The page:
Jaleel White has made a name for himself playing "America's Most Popular Nerd," and the 17-year-old actor has no regrets about it at all.

After all, being Steve Urkel on "Family Matters" has made him rich and famous, and opened up plenty of opportunities."I'm actually rather flattered," White said during a recent ski trip to Deer Valley. "Hey, I'm really happy about it.

"I think it's an actor's dream to get a role and be able to play it for 5, 6, 7 or 8 years. And I'm having a lot of fun doing it."

While Urkel is a giant geek, White comes across as a pretty cool guy. He's confident without a hint of arrogance, and he's amazingly normal for someone who's so famous at such a young age.

He doesn't even look the same as he does on TV.

"It's really a costume," he said of the Urkel get-up. "I have a different voice entirely. I don't have those glasses. I look a lot different."

But when it comes to real life, White isn't so different from a lot of other 17-year-olds. He attends a public high school (along with being tutored on the set of "Family Matters"). He's even a member of the basketball team - which he proudly adds is playing above .500 and is a contender for the California playoffs.

And while the fact that he attends a public school is fairly unusual for a television teen, White said it's no big deal.

"I've been going there since ninth grade," he said. "I've known everybody for so long, it's not even a big deal when I walk on campus. Somebody may comment on an episode (of "Family Matters"), but it's really not a big thing.

"All you want is cooperation from the school and a support system to fall back on. You don't need a $10,000-a-year private school for that. It really ticks me off because some people I know pay that 10 grand a year and end up getting jerked around by the school. Who needs that?"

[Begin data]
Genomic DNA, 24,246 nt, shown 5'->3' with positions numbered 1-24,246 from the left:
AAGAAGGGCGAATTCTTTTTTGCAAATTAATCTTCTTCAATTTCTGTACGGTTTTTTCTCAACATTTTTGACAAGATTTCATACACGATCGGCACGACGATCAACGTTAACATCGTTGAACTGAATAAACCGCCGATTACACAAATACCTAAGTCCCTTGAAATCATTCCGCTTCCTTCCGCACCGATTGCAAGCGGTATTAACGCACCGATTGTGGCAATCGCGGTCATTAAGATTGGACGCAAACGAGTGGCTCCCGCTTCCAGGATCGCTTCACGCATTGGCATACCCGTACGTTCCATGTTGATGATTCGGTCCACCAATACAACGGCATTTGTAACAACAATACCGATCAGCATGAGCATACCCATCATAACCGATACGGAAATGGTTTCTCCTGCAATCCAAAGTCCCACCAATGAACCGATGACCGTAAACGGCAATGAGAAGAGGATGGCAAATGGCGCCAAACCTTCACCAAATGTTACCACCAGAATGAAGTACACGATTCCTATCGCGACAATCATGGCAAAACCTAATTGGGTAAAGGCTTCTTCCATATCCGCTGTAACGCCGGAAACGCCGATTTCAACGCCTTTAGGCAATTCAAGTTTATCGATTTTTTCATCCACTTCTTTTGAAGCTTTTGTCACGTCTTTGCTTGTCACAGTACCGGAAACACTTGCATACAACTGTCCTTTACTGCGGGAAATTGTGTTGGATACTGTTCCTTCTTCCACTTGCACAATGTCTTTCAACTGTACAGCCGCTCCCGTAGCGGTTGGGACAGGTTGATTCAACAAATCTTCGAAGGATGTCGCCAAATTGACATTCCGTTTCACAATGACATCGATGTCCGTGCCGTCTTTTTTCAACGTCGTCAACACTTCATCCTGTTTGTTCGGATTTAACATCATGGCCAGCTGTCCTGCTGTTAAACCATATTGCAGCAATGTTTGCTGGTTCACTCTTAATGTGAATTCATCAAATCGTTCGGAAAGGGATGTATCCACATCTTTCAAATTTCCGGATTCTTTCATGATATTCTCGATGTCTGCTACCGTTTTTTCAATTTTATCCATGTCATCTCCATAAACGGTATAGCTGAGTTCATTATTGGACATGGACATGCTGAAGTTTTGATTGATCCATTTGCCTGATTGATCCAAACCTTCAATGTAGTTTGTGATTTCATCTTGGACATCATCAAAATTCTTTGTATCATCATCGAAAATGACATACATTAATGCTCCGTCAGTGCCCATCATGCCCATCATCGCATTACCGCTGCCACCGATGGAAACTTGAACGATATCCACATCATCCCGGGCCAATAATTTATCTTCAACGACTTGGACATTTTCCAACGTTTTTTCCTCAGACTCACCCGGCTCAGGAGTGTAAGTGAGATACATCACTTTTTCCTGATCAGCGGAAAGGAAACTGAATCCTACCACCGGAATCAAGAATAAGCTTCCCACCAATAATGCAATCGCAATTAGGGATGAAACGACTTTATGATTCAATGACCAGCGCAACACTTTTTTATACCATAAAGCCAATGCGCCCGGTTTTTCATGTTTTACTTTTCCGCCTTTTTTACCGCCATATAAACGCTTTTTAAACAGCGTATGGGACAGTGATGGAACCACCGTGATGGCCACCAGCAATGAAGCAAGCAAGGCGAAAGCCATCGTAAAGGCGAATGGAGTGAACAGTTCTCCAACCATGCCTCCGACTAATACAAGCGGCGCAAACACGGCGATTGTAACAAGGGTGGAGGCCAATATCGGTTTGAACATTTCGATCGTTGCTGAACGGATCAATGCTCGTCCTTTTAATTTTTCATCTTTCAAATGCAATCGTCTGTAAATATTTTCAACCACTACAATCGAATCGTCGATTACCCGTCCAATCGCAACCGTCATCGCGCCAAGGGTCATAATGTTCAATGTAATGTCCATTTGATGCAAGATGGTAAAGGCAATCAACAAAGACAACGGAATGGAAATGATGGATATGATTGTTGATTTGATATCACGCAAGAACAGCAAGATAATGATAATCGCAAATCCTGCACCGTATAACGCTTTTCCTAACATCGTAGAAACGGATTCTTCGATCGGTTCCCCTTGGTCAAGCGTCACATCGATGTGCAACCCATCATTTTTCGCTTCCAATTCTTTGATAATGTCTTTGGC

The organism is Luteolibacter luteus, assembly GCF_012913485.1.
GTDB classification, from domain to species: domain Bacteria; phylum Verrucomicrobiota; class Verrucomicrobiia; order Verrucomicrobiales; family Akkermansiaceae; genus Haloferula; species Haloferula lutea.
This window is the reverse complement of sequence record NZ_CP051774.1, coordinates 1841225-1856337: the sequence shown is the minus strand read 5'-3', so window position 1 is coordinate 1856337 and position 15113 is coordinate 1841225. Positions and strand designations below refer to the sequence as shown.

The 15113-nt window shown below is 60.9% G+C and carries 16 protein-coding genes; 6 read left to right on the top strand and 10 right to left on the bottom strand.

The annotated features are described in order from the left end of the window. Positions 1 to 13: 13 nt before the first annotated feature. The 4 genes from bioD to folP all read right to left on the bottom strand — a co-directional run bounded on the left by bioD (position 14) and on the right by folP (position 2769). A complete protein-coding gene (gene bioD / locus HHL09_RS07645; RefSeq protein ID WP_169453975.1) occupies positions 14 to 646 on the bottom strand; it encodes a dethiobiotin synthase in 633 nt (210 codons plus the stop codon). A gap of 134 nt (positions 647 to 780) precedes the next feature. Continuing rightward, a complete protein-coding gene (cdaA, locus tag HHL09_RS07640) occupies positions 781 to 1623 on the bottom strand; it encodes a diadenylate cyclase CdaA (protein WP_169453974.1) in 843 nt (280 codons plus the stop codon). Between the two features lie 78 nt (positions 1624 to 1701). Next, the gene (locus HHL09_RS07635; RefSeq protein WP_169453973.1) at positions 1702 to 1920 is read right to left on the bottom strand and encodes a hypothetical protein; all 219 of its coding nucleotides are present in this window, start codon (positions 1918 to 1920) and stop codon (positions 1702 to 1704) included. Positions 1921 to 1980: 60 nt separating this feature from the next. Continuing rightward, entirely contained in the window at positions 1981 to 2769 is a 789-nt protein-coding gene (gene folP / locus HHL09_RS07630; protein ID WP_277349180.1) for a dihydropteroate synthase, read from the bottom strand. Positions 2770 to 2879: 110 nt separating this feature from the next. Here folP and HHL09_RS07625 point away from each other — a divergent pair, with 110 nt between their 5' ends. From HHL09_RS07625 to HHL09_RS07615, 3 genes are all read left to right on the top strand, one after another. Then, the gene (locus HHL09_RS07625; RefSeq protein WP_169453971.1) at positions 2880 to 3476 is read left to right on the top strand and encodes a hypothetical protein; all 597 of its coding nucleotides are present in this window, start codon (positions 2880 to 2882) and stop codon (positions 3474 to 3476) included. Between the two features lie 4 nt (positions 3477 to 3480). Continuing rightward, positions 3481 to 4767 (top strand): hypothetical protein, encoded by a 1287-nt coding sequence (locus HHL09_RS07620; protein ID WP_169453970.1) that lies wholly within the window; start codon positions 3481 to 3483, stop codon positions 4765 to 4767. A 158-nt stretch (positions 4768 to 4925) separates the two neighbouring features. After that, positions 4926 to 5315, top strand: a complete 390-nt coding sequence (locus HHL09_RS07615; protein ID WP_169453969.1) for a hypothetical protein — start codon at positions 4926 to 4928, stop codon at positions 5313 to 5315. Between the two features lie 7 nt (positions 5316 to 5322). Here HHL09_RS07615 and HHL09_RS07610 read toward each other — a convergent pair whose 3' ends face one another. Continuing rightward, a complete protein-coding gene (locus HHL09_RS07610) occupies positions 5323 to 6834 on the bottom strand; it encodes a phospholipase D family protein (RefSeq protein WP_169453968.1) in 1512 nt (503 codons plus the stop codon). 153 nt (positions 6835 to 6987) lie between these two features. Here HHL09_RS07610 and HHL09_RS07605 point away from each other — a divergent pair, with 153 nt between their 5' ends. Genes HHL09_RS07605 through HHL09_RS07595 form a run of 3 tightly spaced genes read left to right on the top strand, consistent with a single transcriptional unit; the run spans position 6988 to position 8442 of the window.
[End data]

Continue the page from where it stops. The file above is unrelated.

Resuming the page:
Still, being Urkel has made him remarkably famous. And it's still more remarkable when you consider that the character was supposed to be on only a single episode during the series' first season and ended up being the break-out character on the show.

"I had no idea it would turn out like this," White said. "I just went out and had fun."

He said he really didn't know how Urkel had caught on until the show's second season, when he went to New York to do publicity appearances.

"When you're staying in the penthouse at the Trump Towers, you realize it's affected your life," he said. "When you get your own (Urkel) doll, you really realize it's affected your life."

But with the possible exception of his Range Rover, White's lifestyle isn't particularly different from most of his friends. He lives at home with his parents. "And I don't plan on moving anytime soon. Why would I want to do that - move out and live in some big place all by myself? I never understood that."

His recently completed trip to Deer Valley was the fifth year in a row White and his family, along with some friends, have been in Utah for the holidays.

"We love it up here," said the avid skier. And, while he's often recognized, he's not often bothered by fans.

"Up here, they're really cool about it. I have yet to sign more than maybe two autographs."

Although he's been acting since he was 3 and did several TV shows before "Family Matters," White said, "I didn't get into this business to stay. I'm as surprised as anyone at how it's worked out."

He's also a writer. He wrote his own special that aired on ABC last season and the story for one of this season's episodes of "Matters" as well as working as a free-lancer on other projects.

"Somebody told me I'm the youngest member of the WGA (Writers Guild of America)," he said with a laugh. "I love to write. If you can only act and you can't create anything, you're really sort of stalemated."

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He's also the voice of Sonic the Hedgehog in the animated series.

"It's actually hard work. You've got to do stuff over and over and over, and then there might be something like a pop in the mike and you've got to do it over again."

Although he'd also like to direct some day, his immediate plans - after graduating from high school a year early in the spring - are to head for college at either USC or UCLA. And he'll juggle college with "Family Matters."

"I'm still having a great time," he said. "As long as people are laughing when they come to tapings, I'll be there."

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